Although I’ve watched a good number of films lately from around the globe, I haven’t been inspired to blog about any in a while. But this past week I watched the Iron Lady, and actually found myself writing down quotes from the movie (BTW, that is not a regular occurrence). Margaret Thatcher may be a controversial character in Britain’s history, but she definitely said some quotable statements during her tenure in British politics. As a woman with a great deal of responsibility on her shoulders, I think there are some lessons we can all take from her. So with a cup of tea in hand, here is what I have learned from the longest-serving British Prime Minister.
Plan your work for today and every day, then work your plan.
These days without the structure of a full-time job, I think I find this advice from M.T. to be the most practical. At least I’ve made it practical and started making my checklist every morning. It’s made me contemplate my goals and write them down, even the little ones. (Today: learn 30 new words for the GRE.)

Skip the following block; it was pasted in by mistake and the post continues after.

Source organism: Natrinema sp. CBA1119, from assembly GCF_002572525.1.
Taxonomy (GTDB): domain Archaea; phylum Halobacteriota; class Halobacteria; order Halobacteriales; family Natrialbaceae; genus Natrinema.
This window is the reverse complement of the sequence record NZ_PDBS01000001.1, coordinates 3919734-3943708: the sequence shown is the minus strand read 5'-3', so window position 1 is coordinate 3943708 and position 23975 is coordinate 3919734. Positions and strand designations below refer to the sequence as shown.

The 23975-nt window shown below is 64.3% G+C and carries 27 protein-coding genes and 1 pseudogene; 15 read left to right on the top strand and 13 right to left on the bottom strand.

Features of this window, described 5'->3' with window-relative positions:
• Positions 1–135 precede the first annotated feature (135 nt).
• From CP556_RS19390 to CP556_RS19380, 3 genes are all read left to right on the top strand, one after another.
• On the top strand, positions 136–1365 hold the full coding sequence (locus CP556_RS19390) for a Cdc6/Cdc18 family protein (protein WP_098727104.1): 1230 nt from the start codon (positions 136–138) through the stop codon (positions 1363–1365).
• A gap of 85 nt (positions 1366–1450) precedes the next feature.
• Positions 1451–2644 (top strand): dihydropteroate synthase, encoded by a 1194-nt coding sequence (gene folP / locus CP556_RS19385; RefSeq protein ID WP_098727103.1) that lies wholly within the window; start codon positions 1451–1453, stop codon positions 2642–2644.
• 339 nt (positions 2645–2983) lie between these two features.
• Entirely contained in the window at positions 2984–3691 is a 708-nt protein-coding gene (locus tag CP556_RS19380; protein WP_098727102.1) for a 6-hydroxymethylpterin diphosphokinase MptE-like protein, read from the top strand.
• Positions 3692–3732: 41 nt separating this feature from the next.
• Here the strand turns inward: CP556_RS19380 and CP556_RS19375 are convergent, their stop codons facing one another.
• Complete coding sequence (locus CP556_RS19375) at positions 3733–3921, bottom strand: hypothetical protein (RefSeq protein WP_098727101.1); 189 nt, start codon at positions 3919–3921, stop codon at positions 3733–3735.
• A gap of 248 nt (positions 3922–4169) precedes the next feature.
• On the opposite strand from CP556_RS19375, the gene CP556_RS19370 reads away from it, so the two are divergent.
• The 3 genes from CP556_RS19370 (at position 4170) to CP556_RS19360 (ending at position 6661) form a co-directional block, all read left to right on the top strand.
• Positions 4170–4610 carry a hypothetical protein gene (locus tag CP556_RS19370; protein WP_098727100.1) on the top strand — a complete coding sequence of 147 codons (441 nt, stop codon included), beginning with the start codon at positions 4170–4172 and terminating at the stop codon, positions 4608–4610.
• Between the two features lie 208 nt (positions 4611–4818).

I do not know anyone who has got to the top without hard work. That is the recipe. It will not always get you to the top, but it should get you close.
I am on the cusp of being a Millennial, a generation known for their access and ease with technology, but also regularly criticized for its characteristics of entitlement. Margaret’s quote was a good reminder that I cannot rest on the shoulders of others to accomplish my goals. It will take my own hard work and perseverance.
To wear your heart on your sleeve isn’t a very good plan; you should wear it inside, where it functions best.
As an emotional thinker, I can certainly benefit from this lesson. If I can allow my heart and mind to function in unison, rather that allow my heart to run the show, my decisions and probably my outcomes would all be better.
Thank you, Margaret, for the tea and for the good advice.
Being an ardent (probably still an understatement) anti-Thatcherite, I still begrudgingly found myself liking this blog post. While I disagree with 90% of what she did or believed in, it’d be ignorant to ignore her strength as a politician and leadership figure. I think you’ve captured that well! Of course, a Maggie-bashing statement or two would improve this post no end. 😉
Thanks for giving the post a chance despite political differences. 🙂 You’ll find that Maggie and the American fiscal conservatives actually have a lot in common. In the red state of Indiana, I would expect you can get yourself into some good hearty debates. I hope to read about them in your blog!
I’m also far from the hugest fan of Margaret Thatcher’s policies, but I respect that she worked hard to raise herself from grocer’s daughter to Prime Minister, and that she did it all while facing ridicule from so many directions… And I don’t think anyone can deny that she is incredibly quotable! You picked some good ones 🙂